The sport of mixed martial arts evolves and expands every day toward mainstream status. From being broadcast on Fox, NBC and CBS, the sport is a far cry from the once-forbidden sideshow it was made out to be.

So when one of the sport’s biggest stars, UFC light heavyweight champion Jon Jones, is involved in a chaotic melee during a pre-fight media event, people take notice.

In the aftermath of Jones’ scuffle with challenger Daniel Cormier on Monday in Las Vegas at the promotion’s pre-fight media day for UFC 178, there are two schools of thought: the skirmish was a step backwards for the sport or that no publicity is bad publicity.

Yet, in truth, it goes much further than that.

For a sport that is based on rendering your opponent unconscious or unable to compete, it would be silly to think that its combatants are devoid of emotion and adrenaline prior to stepping in the cage against one another. Yes, many of the sport’s athletes are mild-mannered, college-educated individuals, but they’re still human beings and will react to a tense situation like anyone would. While the UFC certainly doesn’t condone the pair’s actions, the promotion made no effort to conceal it from the public eye.

The events in Las Vegas were an anomaly for a UFC press event, but it’s certainly not the first time that combat sports athletes have gotten into an altercation prior to competing against one another. Numerous boxing press conferences have turned into circuses, and even former UFC champion Anderson Silva delivered a shoulder strike to challenger Chael Sonnen during the UFC 148 weigh-ins.

Just because there is past precedent for similar events, it does not absolve Jones and Cormier for their actions. Both have publicly apologized and the event is being reviewed by the Nevada State Athletic Commission and the UFC. Given the high-profile nature of the fight and the athletes, the repercussions will likely be a slap on the wrist.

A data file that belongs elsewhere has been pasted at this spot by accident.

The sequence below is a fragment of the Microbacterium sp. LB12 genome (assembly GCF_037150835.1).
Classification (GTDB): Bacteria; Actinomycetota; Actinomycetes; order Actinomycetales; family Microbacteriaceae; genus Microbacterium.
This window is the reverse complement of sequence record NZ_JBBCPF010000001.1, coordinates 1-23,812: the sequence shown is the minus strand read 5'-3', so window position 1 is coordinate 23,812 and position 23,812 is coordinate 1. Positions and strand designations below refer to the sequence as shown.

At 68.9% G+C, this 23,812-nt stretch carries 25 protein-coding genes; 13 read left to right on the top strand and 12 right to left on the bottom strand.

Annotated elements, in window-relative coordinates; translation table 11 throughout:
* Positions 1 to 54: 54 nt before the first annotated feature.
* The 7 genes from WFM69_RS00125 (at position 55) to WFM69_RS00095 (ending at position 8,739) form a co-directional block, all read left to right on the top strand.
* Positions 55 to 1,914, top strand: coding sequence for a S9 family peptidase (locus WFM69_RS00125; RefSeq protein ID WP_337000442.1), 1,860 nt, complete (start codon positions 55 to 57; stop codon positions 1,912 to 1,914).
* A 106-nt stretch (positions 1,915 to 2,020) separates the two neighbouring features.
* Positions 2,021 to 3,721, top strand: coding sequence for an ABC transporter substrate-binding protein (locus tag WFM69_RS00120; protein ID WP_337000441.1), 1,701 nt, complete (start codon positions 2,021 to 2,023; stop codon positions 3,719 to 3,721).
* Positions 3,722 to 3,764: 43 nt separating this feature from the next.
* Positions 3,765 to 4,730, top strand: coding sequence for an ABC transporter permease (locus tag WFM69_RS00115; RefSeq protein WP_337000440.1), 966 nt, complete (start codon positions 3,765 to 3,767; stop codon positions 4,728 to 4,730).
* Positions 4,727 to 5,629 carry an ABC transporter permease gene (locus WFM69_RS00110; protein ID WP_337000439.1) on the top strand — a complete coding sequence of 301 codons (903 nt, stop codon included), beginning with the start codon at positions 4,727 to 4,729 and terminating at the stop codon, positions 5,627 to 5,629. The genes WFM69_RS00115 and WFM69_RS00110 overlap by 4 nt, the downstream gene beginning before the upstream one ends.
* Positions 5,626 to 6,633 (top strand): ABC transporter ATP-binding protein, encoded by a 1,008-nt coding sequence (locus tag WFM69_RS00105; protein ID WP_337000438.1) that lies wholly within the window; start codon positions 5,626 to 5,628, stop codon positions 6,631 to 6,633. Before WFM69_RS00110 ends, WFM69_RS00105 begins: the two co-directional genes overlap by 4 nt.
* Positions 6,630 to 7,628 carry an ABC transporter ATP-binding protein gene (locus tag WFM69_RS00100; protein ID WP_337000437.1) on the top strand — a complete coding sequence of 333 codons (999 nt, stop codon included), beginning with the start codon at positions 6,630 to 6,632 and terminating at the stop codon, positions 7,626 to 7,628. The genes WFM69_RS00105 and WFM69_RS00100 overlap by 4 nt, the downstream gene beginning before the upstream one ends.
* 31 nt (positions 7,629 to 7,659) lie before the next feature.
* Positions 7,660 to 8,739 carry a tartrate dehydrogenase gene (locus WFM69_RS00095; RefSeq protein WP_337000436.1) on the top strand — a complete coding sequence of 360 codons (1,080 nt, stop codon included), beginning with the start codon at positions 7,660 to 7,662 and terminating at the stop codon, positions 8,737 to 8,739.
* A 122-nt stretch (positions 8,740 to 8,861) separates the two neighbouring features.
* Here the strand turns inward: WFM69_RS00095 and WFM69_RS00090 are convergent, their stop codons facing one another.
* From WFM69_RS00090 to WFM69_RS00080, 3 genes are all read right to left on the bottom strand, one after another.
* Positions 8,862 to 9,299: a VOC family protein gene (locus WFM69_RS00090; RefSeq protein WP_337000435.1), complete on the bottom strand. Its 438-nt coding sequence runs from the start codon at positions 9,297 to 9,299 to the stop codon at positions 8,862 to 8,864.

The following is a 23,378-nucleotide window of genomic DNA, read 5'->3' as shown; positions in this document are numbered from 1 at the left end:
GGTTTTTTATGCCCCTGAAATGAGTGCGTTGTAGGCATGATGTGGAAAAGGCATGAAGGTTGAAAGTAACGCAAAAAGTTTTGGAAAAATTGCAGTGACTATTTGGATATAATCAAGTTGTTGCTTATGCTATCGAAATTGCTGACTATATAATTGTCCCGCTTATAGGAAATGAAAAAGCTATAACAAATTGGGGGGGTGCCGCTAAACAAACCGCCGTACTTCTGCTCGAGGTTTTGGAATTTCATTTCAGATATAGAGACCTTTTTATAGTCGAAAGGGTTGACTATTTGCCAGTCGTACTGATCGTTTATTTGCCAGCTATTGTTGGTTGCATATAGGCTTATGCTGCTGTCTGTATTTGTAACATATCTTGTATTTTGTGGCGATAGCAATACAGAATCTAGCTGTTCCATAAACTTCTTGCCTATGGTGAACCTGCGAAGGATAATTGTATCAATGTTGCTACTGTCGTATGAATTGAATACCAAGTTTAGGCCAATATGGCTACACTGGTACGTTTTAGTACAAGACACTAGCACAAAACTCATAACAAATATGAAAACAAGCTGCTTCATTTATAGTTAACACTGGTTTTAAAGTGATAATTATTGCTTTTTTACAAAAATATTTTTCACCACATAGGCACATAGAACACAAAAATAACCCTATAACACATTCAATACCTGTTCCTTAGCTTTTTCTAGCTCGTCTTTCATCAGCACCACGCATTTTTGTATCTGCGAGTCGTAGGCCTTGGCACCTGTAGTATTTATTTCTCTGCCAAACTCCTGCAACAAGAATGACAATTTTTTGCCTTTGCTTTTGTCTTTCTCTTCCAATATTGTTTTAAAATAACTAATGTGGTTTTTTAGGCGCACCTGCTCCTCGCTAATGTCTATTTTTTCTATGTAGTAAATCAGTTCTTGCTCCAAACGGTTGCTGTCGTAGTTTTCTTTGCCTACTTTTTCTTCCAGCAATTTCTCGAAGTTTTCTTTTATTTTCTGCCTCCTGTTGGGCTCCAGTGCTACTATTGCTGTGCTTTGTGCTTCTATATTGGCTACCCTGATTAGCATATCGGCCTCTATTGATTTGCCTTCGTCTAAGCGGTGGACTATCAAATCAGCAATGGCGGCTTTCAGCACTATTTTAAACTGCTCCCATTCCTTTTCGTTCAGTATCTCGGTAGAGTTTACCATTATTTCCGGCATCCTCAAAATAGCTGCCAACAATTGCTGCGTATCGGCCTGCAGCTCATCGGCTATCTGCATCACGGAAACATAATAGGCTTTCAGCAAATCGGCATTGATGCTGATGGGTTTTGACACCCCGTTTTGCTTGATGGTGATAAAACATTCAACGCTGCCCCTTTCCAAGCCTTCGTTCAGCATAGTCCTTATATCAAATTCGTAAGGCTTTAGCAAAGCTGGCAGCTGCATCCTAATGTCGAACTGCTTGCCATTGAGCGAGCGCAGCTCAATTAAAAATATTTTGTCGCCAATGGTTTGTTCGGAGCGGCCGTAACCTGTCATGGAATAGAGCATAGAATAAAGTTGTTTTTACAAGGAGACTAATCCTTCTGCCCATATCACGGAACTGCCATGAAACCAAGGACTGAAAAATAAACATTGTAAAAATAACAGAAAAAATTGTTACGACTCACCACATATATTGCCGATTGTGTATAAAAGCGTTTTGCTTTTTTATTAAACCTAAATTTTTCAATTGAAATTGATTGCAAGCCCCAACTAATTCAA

However, the biggest takeaway from Monday’s brawl might be the realization that these two men genuinely can’t wait to get in the cage on Sept. 27. The UFC’s biggest success in recent years has come from loud-mouthed, over-the-top personalities that manufacture bad blood with their opponents. From the WWE antics of former heavyweight champion Brock Lesnar to the similar methods of the multiple-time title challenger Sonnen, fans have grown accustomed to borderline nonsensical trash talk as part of pre-fight build-up.

Monday gave the MMA world something different. Although Jones and Cormier have traded barbs over social media, it was largely lighthearted in nature—including the involvement of the fighters’ children. Both men had stated they respected the other’s skills in the cage, but something changed as they faced off on stage in the MGM Grand lobby.

As the long-reigning champion Jones leaned forward into Cormier and made contact with his forehead, the 27-year-old exhibited a sense of vulnerability. Even though Jones has defeated some of the biggest names in the sport—Mauricio “Shogun” Rua, Lyoto Machida, Rashad Evans and Alexander Gustafsson, to name a few—he has not faced the kind of threat that Cormier presents. And while Jones has repeatedly polarized himself from fans with juvenile antics on social media, he’s never acted threatened in a public setting. But, as he pushed UFC Director of Public Relations Dave Sholler out of the way to throw a left punch at Cormier, Jones proved that he’s not about to relinquish his belt without a fight.

For Cormier, this fight means everything. At 35 years of age, his time in the sport may be limited. After kidney failure robbed the Louisiana native of his chance at Olympic gold in wrestling, dethroning Jones may be the pinnacle of his athletic career. It was passion and resolve that led Cormier to push away Jones and prove that he’s not afraid of the champion. Now, the undefeated fighter will look to hand Jones the first true loss of his career when the door to the Octagon shuts.

Without a doubt, the UFC will take actions to prevent a repeat of Monday’s melee, but that doesn’t mean that it was all bad. Instead of a fake, manufactured feud to sell a few more pay-per-views, the UFC fan base now has a true rivalry between two of the best 205-pound fighters on the planet and Sept. 27 can’t come soon enough.

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